Good luck with it, and have fun!
 

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I agree with all that Nick said, EXCEPT the suggestion to use the Rem 6 1/2. That primer is indeed nice and mild, but it is also intended for loads not greatly exceeding 40,000 psi. That's great for the Hornet, Bee and a few others, but risks primer piercing at Fireball, 223 and similar round pressures.

I use CCI 400 primers in my Fireball. I haven't found a pet load yet, but LilGun, 4198 and RL-7 are the three best powders so far.
 

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Rocky, Good catch. Thanks.

I was going off the CIP limits, which are 43 kpsi for the Hornet and 46 kpsi for the Fireball and figured that was close enough for the 6 1/2's. I just looked at the SAAMI specs and see a far greater 52 kcup for the Fireball. Probably close to 60 kpsi. Too hot for the 6 1/2, as you say. So, the Federal 205's or the 205M's for the Fireball would be my choice.

I've put an edit comment in my other post to address this.
 

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Nick, I'd bet we both have nice flat foreheads - from smacking them with our palms, LOL!
 

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I had a 221 in a handgun and a rifle, and I had to go down and check my old reloading data to see what my accuracy load was...its been that long. Anyway, I used Federal Benchrest Primers, Remington Cases, and Sierra 50 grain Spitzers and Sierra 52 grain Boat Tail Hollow Point Benchrest bullets. The load I have as the best in both the handgun and the rifle was 17.5 grains of IMR4198. Check the maximum in your reloading manual (some of the max's have changed over the years), but start about 1 full grain below that and come up in 2 tenths increments, and everything should come together if the firearm is up to snuff.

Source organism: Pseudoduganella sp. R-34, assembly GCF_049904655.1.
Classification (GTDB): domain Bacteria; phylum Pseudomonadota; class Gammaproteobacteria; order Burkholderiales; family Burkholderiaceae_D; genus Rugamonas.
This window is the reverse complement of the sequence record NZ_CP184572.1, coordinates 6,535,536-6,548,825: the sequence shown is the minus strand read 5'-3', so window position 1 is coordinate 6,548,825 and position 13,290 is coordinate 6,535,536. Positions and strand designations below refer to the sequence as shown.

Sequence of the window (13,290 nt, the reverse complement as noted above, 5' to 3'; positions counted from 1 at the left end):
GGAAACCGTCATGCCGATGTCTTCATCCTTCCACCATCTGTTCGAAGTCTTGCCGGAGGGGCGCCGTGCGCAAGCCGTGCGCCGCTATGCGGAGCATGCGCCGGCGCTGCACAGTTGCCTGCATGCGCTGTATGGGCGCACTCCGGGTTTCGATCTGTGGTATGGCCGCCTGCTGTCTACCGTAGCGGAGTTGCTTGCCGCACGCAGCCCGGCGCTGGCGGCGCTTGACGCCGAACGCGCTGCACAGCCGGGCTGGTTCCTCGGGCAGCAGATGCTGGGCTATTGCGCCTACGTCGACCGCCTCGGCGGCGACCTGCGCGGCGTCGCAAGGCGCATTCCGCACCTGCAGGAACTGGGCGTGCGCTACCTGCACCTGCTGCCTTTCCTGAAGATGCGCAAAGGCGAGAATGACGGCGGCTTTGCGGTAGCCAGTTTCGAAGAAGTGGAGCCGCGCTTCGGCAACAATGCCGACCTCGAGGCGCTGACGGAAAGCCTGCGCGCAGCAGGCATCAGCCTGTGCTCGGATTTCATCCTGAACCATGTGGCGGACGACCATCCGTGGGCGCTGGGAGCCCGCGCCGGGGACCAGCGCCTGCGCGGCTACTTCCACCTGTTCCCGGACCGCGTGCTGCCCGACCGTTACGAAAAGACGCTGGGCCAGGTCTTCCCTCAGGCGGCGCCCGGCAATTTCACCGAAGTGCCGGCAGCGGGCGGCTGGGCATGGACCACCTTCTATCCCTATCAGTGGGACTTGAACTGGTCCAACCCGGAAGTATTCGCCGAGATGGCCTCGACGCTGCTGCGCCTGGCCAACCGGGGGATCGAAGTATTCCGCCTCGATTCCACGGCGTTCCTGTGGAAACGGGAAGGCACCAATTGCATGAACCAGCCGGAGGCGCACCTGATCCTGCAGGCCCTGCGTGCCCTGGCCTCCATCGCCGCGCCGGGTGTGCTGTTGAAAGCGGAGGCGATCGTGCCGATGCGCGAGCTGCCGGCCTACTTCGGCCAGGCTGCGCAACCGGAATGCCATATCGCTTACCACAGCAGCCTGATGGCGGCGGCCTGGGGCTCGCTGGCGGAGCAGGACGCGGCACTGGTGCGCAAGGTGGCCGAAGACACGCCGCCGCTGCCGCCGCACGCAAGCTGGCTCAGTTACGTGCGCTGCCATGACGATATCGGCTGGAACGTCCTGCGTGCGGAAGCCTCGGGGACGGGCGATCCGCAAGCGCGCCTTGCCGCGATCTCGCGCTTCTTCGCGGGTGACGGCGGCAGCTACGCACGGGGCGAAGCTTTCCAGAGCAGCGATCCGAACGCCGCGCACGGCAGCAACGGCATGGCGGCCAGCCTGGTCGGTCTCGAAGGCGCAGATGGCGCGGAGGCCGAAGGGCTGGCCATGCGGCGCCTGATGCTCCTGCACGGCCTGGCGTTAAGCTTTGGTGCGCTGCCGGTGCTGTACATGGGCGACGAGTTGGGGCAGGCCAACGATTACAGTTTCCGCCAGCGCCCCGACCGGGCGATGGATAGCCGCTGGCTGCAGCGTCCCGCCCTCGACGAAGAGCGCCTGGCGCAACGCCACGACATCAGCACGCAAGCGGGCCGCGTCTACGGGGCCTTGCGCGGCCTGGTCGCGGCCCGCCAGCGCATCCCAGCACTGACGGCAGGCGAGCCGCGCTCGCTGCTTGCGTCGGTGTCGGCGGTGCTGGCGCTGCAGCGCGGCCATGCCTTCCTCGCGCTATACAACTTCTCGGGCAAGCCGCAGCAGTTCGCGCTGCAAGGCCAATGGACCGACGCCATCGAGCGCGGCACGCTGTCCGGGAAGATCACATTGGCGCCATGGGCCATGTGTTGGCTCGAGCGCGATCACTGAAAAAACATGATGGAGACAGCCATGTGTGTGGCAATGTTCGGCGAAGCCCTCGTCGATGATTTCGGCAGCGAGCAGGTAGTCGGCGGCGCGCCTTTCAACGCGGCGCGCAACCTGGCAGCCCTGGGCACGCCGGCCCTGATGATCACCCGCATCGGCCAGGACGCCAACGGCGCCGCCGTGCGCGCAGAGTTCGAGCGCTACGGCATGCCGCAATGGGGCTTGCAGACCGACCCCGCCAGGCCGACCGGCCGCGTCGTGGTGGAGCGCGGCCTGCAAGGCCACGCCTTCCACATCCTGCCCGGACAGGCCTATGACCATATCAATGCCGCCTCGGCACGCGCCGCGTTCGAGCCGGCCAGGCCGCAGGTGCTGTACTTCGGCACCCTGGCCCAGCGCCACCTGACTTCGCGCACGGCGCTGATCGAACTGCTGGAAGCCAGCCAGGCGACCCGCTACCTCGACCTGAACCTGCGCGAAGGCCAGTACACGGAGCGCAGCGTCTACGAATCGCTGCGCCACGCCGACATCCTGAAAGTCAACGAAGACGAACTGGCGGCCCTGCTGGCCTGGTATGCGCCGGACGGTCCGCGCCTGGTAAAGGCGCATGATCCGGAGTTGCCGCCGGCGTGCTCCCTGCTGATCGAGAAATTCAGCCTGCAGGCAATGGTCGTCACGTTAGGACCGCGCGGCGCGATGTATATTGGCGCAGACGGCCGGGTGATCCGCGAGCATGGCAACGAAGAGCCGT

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When using WW296/H110 and loading for the magnum pistol cartridges, it's my experience that a heavy crimp helps a lot with velocity spreads.

You should be crimping your .357max/.44 mag ammo in a seperate step from seating the bullet and you should be nervous about crushing the case from your crimps the first few times you do it.

I used to commonly get 150fps extreme spreads in my Ruger .44 mag and now I typically get around 40fps. The only difference is I use a very heavy crimp with loading with H110 .
 

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Discussion Starter #9 (Edited)
some results

Thanks to all especially Uncle Nick. I picked up some federal 205m primers yesterday - loaded up some 221 this morning ready for some calmer winds.

ES dropped from 110 to 66 and my group size from inch & 1/2 down to 3/4. but that may have been a fluke.